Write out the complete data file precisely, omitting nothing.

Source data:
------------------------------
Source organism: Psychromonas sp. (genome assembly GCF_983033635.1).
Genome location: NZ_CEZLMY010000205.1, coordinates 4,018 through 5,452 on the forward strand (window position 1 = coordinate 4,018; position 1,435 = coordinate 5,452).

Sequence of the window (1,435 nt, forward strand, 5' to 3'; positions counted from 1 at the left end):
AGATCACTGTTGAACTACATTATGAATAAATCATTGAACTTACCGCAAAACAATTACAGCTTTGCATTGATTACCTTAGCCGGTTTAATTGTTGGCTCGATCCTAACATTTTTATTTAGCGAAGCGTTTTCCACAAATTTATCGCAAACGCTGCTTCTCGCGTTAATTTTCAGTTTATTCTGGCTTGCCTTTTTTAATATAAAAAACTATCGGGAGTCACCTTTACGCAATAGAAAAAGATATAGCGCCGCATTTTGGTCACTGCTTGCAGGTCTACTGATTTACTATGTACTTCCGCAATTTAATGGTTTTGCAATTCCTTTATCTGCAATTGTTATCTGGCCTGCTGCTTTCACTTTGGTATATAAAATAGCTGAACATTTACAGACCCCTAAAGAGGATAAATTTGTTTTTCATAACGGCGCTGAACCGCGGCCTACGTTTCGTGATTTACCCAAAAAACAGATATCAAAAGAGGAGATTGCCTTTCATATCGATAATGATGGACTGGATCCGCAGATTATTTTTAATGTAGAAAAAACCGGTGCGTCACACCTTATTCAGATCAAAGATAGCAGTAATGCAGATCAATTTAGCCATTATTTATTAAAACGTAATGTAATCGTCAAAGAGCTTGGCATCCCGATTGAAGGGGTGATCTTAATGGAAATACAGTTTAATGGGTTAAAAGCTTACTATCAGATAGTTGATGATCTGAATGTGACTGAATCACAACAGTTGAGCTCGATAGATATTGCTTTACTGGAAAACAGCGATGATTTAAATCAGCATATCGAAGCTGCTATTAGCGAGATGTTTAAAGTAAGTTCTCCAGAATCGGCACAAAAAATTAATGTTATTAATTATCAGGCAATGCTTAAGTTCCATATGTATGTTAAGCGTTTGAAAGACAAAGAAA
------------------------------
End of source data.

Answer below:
Source organism: Psychromonas sp. (genome assembly GCF_983033635.1).
Genome location: NZ_CEZLMY010000205.1, coordinates 4,018 through 5,452 on the forward strand (window position 1 = coordinate 4,018; position 1,435 = coordinate 5,452).

Sequence of the window (1,435 nt, forward strand, 5' to 3'; positions counted from 1 at the left end):
AGATCACTGTTGAACTACATTATGAATAAATCATTGAACTTACCGCAAAACAATTACAGCTTTGCATTGATTACCTTAGCCGGTTTAATTGTTGGCTCGATCCTAACATTTTTATTTAGCGAAGCGTTTTCCACAAATTTATCGCAAACGCTGCTTCTCGCGTTAATTTTCAGTTTATTCTGGCTTGCCTTTTTTAATATAAAAAACTATCGGGAGTCACCTTTACGCAATAGAAAAAGATATAGCGCCGCATTTTGGTCACTGCTTGCAGGTCTACTGATTTACTATGTACTTCCGCAATTTAATGGTTTTGCAATTCCTTTATCTGCAATTGTTATCTGGCCTGCTGCTTTCACTTTGGTATATAAAATAGCTGAACATTTACAGACCCCTAAAGAGGATAAATTTGTTTTTCATAACGGCGCTGAACCGCGGCCTACGTTTCGTGATTTACCCAAAAAACAGATATCAAAAGAGGAGATTGCCTTTCATATCGATAATGATGGACTGGATCCGCAGATTATTTTTAATGTAGAAAAAACCGGTGCGTCACACCTTATTCAGATCAAAGATAGCAGTAATGCAGATCAATTTAGCCATTATTTATTAAAACGTAATGTAATCGTCAAAGAGCTTGGCATCCCGATTGAAGGGGTGATCTTAATGGAAATACAGTTTAATGGGTTAAAAGCTTACTATCAGATAGTTGATGATCTGAATGTGACTGAATCACAACAGTTGAGCTCGATAGATATTGCTTTACTGGAAAACAGCGATGATTTAAATCAGCATATCGAAGCTGCTATTAGCGAGATGTTTAAAGTAAGTTCTCCAGAATCGGCACAAAAAATTAATGTTATTAATTATCAGGCAATGCTTAAGTTCCATATGTATGTTAAGCGTTTGAAAGACAAAGAAA